Allen Park — The longer we talk about the NFL draft, the more circular the analysis seems to become. So it's not surprising, with the draft two weeks away, we're coming back to the idea of the Detroit Lions taking a tight end with the No. 8 pick.
In his latest mock draft for ESPN, analyst Todd McShay projects ideal, three-round scenarios for each of the league's 32 franchises. In it, he has the Lions taking Iowa's T.J. Hockenson at No. 8, followed by Louisiana Tech defensive end Jaylon Ferguson in the second round and Iowa State wide receiver Hakeem Butler in the third.
Like many outside observers, McShay acknowledges Detroit's need for another pass rusher. But despite the premium placed on the position, he feels the team can get better value going with Hockenson early, over Michigan's Rashan Gary, Mississippi State's Montez Sweat and Houston interior lineman Ed Oliver.
"Sometimes you have to look at the combination of picks," McShay said during a Tuesday conference call. "What’s the pairing? If I go with a defensive end at eight, then you’re going with the fourth- or fifth-best tight end at 43. And the drop off from Irv Smith, Noah Fant and Hockenson to tight end four and tight end five is so severe and significant, compared to what defensive end number two or three to the fifth or sixth guy."
Other pass-rushing names McShay listed in that second-round mix along with Ferguson were a wide range of stylistic and schematic options, including Boston College's Zach Allen, TCU's L.J. Collier and Old Dominion's OShane Ximenes.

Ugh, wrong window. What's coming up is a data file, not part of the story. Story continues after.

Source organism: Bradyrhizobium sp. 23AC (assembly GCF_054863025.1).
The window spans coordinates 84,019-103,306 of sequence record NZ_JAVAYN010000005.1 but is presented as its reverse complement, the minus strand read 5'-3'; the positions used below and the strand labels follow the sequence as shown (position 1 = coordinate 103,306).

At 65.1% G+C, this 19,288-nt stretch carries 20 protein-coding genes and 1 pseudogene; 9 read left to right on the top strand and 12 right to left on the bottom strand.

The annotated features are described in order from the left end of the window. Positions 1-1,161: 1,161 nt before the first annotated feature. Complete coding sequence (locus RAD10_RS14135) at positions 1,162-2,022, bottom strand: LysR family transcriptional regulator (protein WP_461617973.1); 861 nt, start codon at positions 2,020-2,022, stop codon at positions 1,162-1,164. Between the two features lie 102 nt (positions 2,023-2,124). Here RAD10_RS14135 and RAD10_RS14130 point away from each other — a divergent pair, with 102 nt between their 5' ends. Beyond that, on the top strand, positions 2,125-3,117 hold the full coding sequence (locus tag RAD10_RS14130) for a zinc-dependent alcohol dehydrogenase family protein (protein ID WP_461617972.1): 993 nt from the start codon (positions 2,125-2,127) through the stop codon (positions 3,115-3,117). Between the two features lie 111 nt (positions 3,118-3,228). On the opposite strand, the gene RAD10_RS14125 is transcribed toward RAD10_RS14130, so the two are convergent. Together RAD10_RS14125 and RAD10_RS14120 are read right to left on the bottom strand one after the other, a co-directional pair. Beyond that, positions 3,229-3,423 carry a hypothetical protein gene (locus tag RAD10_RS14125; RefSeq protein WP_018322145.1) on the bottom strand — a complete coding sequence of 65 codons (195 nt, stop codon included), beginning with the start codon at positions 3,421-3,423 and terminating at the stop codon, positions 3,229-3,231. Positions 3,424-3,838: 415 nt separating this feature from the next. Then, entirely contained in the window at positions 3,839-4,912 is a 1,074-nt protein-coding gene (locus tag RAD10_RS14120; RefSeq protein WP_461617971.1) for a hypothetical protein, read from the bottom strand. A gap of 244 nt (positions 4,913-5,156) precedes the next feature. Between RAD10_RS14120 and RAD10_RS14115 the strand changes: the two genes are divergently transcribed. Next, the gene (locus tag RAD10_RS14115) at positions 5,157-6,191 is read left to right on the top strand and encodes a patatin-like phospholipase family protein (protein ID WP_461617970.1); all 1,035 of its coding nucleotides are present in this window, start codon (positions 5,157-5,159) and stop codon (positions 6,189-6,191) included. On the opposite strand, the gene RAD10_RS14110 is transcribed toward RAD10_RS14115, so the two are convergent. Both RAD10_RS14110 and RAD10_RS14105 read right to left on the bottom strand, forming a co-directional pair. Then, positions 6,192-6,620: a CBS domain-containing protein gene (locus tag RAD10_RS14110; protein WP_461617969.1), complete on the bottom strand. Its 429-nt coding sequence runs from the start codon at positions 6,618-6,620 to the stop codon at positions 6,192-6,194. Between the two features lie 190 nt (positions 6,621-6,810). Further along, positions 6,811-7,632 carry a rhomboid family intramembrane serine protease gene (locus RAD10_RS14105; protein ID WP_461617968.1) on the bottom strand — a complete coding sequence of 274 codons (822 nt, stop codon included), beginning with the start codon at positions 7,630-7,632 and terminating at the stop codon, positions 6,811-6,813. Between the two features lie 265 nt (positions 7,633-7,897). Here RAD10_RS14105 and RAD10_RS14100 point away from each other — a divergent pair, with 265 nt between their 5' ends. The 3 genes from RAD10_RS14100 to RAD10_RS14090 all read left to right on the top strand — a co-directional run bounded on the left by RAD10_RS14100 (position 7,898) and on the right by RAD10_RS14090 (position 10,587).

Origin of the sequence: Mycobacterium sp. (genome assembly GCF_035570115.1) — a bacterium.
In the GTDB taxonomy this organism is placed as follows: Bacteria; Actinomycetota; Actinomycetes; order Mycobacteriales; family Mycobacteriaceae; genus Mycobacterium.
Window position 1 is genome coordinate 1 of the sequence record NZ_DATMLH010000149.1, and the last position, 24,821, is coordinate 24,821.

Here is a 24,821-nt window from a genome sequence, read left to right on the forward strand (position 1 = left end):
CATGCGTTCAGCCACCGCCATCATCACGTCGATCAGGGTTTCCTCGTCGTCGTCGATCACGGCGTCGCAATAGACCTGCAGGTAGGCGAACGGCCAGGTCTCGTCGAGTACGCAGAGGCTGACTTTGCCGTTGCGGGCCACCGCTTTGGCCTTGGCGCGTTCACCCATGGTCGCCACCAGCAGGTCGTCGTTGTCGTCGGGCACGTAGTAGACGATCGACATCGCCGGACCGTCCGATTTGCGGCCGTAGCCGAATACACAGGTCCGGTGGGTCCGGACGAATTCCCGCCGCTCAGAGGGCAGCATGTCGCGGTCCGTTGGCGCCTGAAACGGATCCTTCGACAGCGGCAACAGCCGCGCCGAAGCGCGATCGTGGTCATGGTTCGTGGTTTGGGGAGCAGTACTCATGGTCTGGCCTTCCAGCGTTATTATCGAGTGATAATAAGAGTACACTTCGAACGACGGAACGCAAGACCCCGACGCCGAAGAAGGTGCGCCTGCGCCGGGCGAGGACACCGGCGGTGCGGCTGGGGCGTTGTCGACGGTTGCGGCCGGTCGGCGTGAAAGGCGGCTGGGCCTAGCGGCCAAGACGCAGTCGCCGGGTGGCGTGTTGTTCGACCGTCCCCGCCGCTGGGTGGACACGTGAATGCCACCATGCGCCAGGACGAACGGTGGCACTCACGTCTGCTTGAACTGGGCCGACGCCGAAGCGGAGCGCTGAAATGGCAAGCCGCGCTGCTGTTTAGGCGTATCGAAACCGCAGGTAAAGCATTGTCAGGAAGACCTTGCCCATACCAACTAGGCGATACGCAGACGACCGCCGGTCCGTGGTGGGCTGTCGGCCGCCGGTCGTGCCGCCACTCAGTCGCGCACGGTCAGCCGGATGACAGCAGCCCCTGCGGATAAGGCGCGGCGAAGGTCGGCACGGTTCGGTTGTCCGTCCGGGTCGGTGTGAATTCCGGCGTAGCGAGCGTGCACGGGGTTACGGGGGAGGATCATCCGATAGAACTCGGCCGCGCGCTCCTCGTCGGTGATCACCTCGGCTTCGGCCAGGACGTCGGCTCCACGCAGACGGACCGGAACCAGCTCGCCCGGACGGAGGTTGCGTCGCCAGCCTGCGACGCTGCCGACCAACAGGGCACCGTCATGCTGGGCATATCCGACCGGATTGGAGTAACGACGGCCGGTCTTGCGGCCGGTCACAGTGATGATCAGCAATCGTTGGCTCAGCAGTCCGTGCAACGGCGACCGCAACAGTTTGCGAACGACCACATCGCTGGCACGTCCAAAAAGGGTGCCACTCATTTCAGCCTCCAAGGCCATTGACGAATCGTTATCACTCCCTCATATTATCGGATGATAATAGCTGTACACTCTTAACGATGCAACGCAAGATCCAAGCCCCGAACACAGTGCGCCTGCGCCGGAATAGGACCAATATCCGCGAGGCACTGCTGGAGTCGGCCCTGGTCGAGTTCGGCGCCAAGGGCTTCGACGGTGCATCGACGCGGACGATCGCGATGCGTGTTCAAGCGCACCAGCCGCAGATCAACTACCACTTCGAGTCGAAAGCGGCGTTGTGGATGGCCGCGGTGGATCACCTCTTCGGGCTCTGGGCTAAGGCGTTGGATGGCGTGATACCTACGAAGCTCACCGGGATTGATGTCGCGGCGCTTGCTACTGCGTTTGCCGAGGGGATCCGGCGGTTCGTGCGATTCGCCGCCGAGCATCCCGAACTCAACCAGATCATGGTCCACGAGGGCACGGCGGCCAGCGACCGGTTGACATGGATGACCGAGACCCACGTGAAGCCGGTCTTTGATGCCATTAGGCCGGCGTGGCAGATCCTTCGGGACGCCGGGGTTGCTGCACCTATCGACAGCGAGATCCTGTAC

Ferguson, who recorded more sacks than any player in D-1 history during his college career, posted disappointing numbers at his pro day after not being invited to the combine. Still, McShay is confident the 6-foot-5, 271-pounder can be a productive pro.
"If developed properly, Ferguson has a chance to be a really good player," McShay said.
But the analyst was more effusive regarding Hockenson's potential, as McShay and many others have been throughout the pre-draft process.
"I just think T.J. is one of the 10 best players in this draft," McShay said. "And I know (the Lions) haven’t had the greatest success drafting tight ends early with (Brandon) Pettigrew and Eric Ebron, but I don’t know, you don’t often find guys coming out of college who can block in-line or you can flex them out and they’ll as successful blocking as they are running routes and creating after the catch.
"I think he’s one of the more complete football players in this draft. I just don’t think you can go wrong with Hockenson."
Hockenson is the reigning John Mackey award winner as the nation's best tight end after catching 49 passes for 760 yards and six touchdowns last season, while dropping just one pass.
But it would be Hockenson's blocking ability that put him the mix at No. 8. It's a possibility general manager Bob Quinn wouldn't dismiss in February.
"If it’s a player that’s worthy of the eighth overall pick, and he happens to be a tight end, then I’m not against that," Quinn said. "I don’t have any guidelines that I’ve ever developed over my years in scouting that say, ‘You can’t take a player at this position, at that number.’ Like, I don’t think that way. Everything is an individual, kind of basis, individual scenario each year, depending on where you’re drafting and what your needs are."
As for Butler, who rounds out McShay's projected picks for Detroit at No. 88 in the third round, the 6-foot-6 deep threat is unique, not just because of his size, but the way he was utilized by Iowa State, often operating out of the slot.
Butler has some drop issues he'll need to overcome at the next level, but he's proven tto be a mismatch before and after the catch. He tallied 60 catches last season for 1,318 yards and nine touchdowns.